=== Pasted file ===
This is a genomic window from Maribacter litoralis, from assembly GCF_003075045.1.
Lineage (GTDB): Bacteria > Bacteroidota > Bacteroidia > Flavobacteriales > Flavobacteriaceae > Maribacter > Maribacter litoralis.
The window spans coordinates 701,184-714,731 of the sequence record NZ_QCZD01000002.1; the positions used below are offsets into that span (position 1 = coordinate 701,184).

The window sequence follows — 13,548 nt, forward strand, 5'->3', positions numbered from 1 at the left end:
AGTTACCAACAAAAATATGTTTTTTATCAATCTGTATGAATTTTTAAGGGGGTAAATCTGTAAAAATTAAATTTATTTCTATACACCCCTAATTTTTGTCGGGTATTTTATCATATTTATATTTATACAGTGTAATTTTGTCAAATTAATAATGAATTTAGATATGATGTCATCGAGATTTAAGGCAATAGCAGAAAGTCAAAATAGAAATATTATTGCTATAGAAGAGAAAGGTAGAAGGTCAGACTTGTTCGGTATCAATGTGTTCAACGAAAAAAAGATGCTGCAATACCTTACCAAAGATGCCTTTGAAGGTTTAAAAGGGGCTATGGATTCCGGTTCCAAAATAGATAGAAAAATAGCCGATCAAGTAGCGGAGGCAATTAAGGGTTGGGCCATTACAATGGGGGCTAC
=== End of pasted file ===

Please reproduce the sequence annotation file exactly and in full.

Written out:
This is a genomic window from Maribacter litoralis, from assembly GCF_003075045.1.
Lineage (GTDB): Bacteria > Bacteroidota > Bacteroidia > Flavobacteriales > Flavobacteriaceae > Maribacter > Maribacter litoralis.
The window spans coordinates 701,184-714,731 of the sequence record NZ_QCZD01000002.1; the positions used below are offsets into that span (position 1 = coordinate 701,184).

The window sequence follows — 13,548 nt, forward strand, 5'->3', positions numbered from 1 at the left end:
AGTTACCAACAAAAATATGTTTTTTATCAATCTGTATGAATTTTTAAGGGGGTAAATCTGTAAAAATTAAATTTATTTCTATACACCCCTAATTTTTGTCGGGTATTTTATCATATTTATATTTATACAGTGTAATTTTGTCAAATTAATAATGAATTTAGATATGATGTCATCGAGATTTAAGGCAATAGCAGAAAGTCAAAATAGAAATATTATTGCTATAGAAGAGAAAGGTAGAAGGTCAGACTTGTTCGGTATCAATGTGTTCAACGAAAAAAAGATGCTGCAATACCTTACCAAAGATGCCTTTGAAGGTTTAAAAGGGGCTATGGATTCCGGTTCCAAAATAGATAGAAAAATAGCCGATCAAGTAGCGGAGGCAATTAAGGGTTGGGCCATTACAATGGGGGCTAC